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Posted under: News Social Justice

Woman Who Claimed To Be Acting As A 'Good Samaritan' After Chasing, Killing Elderly Black Man Receives Bond Again

A Clayton County district attorney said Hannah Payne “sounded like a cops show on TV.”

Update (September 30, 2019):  A judge in Atlanta granted a $320,000 bond on Friday to 22-year-old Hannah Payne, a woman accused of shooting an elderly man to death in May.

Payne, dubbed the "female George Zimmerman," was arrested on murder charges in May but was granted a $100,000 bond at the end of the month. She was arrested again in June because a grand jury indicted her on more charges related to the shooting. 

Payne was eventually charged with felony murder, malice murder, aggravated assault, false imprisonment and possession of a firearm during a felony. Although she was granted bond, as of Friday afternoon she had not been released from the county jail. 

Payne called 911 on May 7 and reported a hit-and-run involving the car of 62-year-old Kenneth Herring. The 911 operator repeatedly told Payne to wait at the scene of the crime, but she ignored their pleas and chased Herring in her car.

Herring was experiencing a medical emergency when Payne, after following him for about a mile, cut him off and blocked him from driving. She got out of her car and attacked Herring with her gun. 

Eventually, bystanders say she shot Herring in the stomach and killed him. In a 911 tape played in court, you can hear her screaming at Herring while the operator asks her to stay in her car.

A video from a bystander shows Payne changing her clothes after allegedly shooting Herring to death. 

Prosecutors have debunked claims from Payne and her lawyer that Herring actually hit her car, setting her off in a rage.

Police later confirmed that Herring did not hit Payne’s car and have even questioned whether Herring’s pick-up truck was involved in the initial accident at all.

Clayton County District Attorney Tracy Graham Lawson said in court that Payne tried to present herself as a police officer during the situation, shouting orders at Herring. According to WSB-TV, Lawson said Payne “sounded like cops on a TV show.”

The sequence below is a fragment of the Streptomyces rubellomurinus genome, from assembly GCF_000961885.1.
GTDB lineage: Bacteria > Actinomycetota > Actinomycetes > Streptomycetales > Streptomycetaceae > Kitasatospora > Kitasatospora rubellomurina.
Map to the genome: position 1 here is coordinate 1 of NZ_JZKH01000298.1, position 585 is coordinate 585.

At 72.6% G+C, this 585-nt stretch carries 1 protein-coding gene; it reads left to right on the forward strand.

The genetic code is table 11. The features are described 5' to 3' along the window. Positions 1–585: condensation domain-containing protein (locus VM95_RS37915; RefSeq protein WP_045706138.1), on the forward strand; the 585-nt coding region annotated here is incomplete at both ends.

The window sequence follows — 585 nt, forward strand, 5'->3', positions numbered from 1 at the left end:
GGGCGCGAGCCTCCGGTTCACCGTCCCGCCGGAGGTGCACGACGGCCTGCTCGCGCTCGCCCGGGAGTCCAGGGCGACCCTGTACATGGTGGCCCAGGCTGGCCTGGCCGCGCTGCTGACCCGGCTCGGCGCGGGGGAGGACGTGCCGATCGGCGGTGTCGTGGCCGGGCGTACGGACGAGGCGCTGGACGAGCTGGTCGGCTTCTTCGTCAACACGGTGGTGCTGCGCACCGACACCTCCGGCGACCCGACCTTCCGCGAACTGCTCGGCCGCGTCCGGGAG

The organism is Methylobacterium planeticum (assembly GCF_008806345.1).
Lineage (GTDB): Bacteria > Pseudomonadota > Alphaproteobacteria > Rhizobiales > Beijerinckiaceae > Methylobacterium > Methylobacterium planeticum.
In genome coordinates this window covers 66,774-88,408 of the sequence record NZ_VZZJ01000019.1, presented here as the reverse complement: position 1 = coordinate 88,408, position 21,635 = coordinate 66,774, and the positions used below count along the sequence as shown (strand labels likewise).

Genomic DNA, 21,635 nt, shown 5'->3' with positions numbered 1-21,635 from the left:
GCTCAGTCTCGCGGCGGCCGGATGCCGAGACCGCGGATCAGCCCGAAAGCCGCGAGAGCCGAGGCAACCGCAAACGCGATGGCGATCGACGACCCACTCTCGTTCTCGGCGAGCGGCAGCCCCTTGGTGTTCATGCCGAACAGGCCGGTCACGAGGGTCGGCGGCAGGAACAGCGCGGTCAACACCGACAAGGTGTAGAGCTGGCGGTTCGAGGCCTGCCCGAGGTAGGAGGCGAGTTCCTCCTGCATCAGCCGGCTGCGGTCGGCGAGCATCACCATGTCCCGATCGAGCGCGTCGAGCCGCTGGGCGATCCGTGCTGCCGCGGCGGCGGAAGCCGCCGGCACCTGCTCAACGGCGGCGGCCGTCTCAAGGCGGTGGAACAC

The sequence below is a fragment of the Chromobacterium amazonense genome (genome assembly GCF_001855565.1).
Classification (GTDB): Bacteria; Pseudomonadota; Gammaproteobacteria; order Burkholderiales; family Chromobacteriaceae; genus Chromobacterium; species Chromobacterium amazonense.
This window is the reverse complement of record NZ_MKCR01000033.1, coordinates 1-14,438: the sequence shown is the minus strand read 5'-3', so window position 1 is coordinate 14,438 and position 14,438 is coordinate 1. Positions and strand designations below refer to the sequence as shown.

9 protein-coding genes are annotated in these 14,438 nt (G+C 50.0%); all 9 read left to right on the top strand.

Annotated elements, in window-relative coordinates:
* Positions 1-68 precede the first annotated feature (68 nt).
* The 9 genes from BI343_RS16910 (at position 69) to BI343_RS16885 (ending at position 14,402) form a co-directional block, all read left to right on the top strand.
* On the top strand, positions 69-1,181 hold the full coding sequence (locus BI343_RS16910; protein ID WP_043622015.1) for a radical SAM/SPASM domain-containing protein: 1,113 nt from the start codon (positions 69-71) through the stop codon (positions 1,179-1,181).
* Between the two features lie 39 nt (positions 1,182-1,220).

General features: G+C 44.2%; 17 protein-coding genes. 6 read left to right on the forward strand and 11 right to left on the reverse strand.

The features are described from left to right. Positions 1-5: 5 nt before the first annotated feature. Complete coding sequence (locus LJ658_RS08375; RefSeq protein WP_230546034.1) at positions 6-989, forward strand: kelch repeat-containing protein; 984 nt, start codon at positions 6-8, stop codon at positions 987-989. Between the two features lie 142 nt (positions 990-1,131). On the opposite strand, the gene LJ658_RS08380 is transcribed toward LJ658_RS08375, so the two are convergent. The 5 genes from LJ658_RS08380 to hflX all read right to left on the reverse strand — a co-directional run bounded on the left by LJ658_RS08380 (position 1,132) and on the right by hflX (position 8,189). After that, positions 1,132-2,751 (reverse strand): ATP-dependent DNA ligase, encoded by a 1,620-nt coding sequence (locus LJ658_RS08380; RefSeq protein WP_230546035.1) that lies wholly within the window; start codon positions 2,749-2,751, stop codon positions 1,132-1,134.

Original: A Georgia woman charged with murder claims she was simply acting as a "good Samaritan" when she reportedly followed and killed a Black senior citizen Tuesday.

The Atlanta Journal-Constitution reports Hannah Payne, 21, told police that she followed Kenneth Herring, 62, after she claims to have witnessed him hit a car and flee the scene. The Fayetteville resident says she called 911, followed the elder man and treaded behind his pick-up truck for about a mile. 

WSB-TV 2 reports Payne not only tailed Herring but boxed in his vehicle with her jeep at an intersection in Clayton County. 

The police department reports the woman, who has a license to carry, grabbed her gun, got out of her vehicle and confronted the Herring. An altercation ensued that led to the victim being shot. He later died due to complications from his wound.

"All we are at liberty to discuss at this point is during the struggle, the weapon was discharged,” said Major Anthony Thuman. Although the investigation is ongoing, the Atlanta officer expressed that there was enough evidence from the scuffle to suspect the woman committed murder.

The incident is fairly reminiscent of the 2012 high-profile case of Trayvon Martin, who died after being stalked, shot and killed by George Zimmerman. Although Payne's exchange with 911 has not been publicly released at this time, Thuman recanted a similar fact relevant to each case, stating that it is “recommend that people stay in the car and let the officers responding handle the situation.”

The police official also expressed that the minor damage Herring reportedly caused to the hit-and-run vehicle was not significant. Payne's attorney, Matt Tucker, claims the victim also hit the defendant's car and alleges his client was acting out of self-defense.

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“It just seems like an unfortunate situation of a good Samaritan trying to stop a person on a hit-and-run,” said Tucker.

Payne claims that Herring became belligerent and violent when she asked him to return to the scene of the crime.

“She had a ripped shirt, she had scratch marks on her. It should be [finger] prints of his and hers on the gun," her attorney continued. “She felt that she needed to pull that gun to defend herself and it went off."

Witnesses, such as Nicole Jackson, alluded to Payne as the aggressor. The onlooker reported to the police immediately after the physical altercation that she watched as the woman approached Herring with a gun and ordered him to exit his truck.

“All of a sudden you hear a ‘pow’ and she got on her phone immediately and was like, ‘He pulled the trigger,’” Jackson added.

Heavy also reports an unidentified witness said the suspected agitator changed her entire outfit after shooting the man. 

“She had a bad girl vest on but after she shot him, she ran in the car, changed clothes; she put a pink little sweater on,” she detailed.

Christine Herring, the victim's wife, questioned Payne's story and expressed that she wants to see her do time in jail for the crime.

“Why would you get out?" she said, referring to her stepping out of the car with a gun to confront her murdered husband. "That means you weren’t in no danger if you got out of your car to go to his car."

“I think she needs to go to jail because she committed murder. You need to go to jail,” she continued.

Payne is charged with murder without malice. She is being held without bond in Clayton County Jail and is expected to return to court on May 28 for a preliminary hearing.

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